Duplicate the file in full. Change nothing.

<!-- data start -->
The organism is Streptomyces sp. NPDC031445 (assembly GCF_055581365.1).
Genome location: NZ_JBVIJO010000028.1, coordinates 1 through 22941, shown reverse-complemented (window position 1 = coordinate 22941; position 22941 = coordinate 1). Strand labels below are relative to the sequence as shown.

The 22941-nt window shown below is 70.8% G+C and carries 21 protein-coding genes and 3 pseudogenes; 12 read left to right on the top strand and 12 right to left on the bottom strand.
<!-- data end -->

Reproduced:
The organism is Streptomyces sp. NPDC031445 (assembly GCF_055581365.1).
Genome location: NZ_JBVIJO010000028.1, coordinates 1 through 22941, shown reverse-complemented (window position 1 = coordinate 22941; position 22941 = coordinate 1). Strand labels below are relative to the sequence as shown.

The 22941-nt window shown below is 70.8% G+C and carries 21 protein-coding genes and 3 pseudogenes; 12 read left to right on the top strand and 12 right to left on the bottom strand.